1) Typos, typos, typos

Typos are one of the biggest – and most unforgivable – blogging mistakes. They show a lack of attention to detail, imply sloppy work, and ultimately put off prospective customers. Would you really want to work with a business that lets mistakes slide on their own work? We didn’t think so.

2) No conversion points

Not having conversion points in your content undermines your entire digital marketing strategy. Readers who resonate with your blog will probably be interested in premium content like an ebook, which can further guide them along their buyer’s journey. Don’t miss out on this opportunity to convert them into a lead by not including a call to action within your blog.

3) No images

A blog without images is like a video without sound. And while an image might not always be essential to understand the point of your article, it will make the experience a lot more enjoyable. Inserting images into your blog will hold your audience’s attention for longer, add value to the content, and increase your chance of converting the reader into a lead.

4) Rambling on and on (and on)

We hate to break it to you, but unless someone is a hard-core fan of your content then they probably aren’t going to read your entire 800+ word blog. Writing unnecessarily long posts is a common blogging mistake, as writers confuse quality with quantity. Keep it short and sweet to around 500 words and you’ll be flying. Your reader’s time is valuable, and they’ll appreciate it being treated as such.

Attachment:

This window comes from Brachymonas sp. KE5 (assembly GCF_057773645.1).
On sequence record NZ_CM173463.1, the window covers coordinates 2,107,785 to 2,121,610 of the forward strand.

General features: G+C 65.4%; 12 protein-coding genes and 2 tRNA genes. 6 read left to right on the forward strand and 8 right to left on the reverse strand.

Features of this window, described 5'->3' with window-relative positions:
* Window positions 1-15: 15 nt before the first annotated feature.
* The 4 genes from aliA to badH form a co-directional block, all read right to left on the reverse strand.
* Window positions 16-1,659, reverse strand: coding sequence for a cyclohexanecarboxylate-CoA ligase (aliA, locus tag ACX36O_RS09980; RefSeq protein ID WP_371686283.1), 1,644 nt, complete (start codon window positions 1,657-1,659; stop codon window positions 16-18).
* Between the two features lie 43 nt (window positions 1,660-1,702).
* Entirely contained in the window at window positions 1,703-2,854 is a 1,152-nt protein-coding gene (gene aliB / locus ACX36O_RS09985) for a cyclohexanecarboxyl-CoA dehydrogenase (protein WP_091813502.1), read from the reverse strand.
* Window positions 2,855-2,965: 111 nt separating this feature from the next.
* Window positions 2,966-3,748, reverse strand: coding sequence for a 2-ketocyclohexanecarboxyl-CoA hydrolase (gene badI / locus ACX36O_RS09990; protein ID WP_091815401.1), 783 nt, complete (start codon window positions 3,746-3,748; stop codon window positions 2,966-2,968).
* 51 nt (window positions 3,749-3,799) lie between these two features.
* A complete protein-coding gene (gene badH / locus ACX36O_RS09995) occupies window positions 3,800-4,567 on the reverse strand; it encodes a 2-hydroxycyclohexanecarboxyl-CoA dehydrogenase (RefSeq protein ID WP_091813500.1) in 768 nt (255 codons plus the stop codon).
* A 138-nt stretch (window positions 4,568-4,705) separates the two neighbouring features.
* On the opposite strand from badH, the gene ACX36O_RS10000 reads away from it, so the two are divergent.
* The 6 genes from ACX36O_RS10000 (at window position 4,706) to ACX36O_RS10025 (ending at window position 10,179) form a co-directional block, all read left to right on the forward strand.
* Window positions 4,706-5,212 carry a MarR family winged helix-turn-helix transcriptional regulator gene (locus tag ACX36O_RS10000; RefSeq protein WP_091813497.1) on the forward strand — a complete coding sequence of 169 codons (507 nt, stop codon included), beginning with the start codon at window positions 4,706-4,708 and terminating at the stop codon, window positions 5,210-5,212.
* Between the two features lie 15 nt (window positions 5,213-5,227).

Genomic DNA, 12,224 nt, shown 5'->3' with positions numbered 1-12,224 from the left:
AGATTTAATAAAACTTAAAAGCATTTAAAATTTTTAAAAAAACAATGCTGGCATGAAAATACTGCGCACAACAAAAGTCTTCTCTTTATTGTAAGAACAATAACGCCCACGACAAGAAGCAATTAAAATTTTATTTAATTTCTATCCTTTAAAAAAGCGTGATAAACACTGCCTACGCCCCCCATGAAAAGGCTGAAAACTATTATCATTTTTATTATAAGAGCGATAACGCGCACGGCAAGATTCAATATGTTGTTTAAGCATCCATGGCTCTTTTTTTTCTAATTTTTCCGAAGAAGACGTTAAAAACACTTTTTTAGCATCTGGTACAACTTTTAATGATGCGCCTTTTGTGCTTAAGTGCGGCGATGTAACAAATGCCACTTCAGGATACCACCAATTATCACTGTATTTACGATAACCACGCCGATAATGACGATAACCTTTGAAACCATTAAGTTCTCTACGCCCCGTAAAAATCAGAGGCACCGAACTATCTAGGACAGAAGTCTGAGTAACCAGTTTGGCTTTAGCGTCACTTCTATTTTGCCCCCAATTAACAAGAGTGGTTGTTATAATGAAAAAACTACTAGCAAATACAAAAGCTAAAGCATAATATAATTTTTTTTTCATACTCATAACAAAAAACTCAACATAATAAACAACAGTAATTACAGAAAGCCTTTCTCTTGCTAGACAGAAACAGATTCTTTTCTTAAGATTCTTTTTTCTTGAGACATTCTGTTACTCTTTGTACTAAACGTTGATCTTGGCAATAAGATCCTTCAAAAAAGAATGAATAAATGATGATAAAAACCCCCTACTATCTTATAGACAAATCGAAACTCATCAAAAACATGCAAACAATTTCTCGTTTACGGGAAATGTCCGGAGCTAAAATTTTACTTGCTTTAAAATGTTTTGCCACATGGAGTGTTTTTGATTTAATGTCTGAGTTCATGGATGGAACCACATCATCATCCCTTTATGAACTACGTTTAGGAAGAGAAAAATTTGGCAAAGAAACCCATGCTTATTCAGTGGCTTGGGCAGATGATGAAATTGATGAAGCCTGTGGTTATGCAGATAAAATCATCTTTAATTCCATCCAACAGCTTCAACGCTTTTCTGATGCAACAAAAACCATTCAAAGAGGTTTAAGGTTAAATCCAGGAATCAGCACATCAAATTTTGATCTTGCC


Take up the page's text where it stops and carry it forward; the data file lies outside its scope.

5) Sales-speak overload

Think about why your company has a blog in the first place – to attract potential clients with informative and intrinsically valuable content. Don’t undermine this strategy with transparent attempts to push your product on digital passers-by who’ve yet to indicate any interest.

Even if you’re writing a bottom of funnel blog that describes your offering in detail, try to frame it as a solution instead of a direct sales pitch. Your reader is smarter than you think, and will see straight through any attempt to underhandedly force your product on them.

6) Clickbait titles

Clickbait is the scourge of content. Even though shamelessly exploiting human curiosity might get you a few extra clicks and page views, it just isn’t worth it – your reader will lose respect for your company and brand. Your goal should be to build a following of readers who find value in your writing and content – not to become Buzzfeed Wannabe 2.0.

7) Unprofessional content

Your tone should always reflect that you’re writing on behalf of your company. If your culture allows for satirical posts and celebrity gossip, by all means go to town. Just be wary of being overly casual and driving away potential clients looking for serious solutions to their serious problems.

Most readers respond infinitely better to fact-driven blog posts that address their pain points effectively. And if you are overcome by the urge to Biebs it up do everyone a favour and confine it to a personal blog or Tumblr.

At the end of the day, avoiding blogging mistakes only addresses one part of an effective content marketing strategy and a successful business. If you’d like to learn more about content marketing strategy download our ‘5-step plan to generating leads from content marketing’ today!

Angelfish Marketing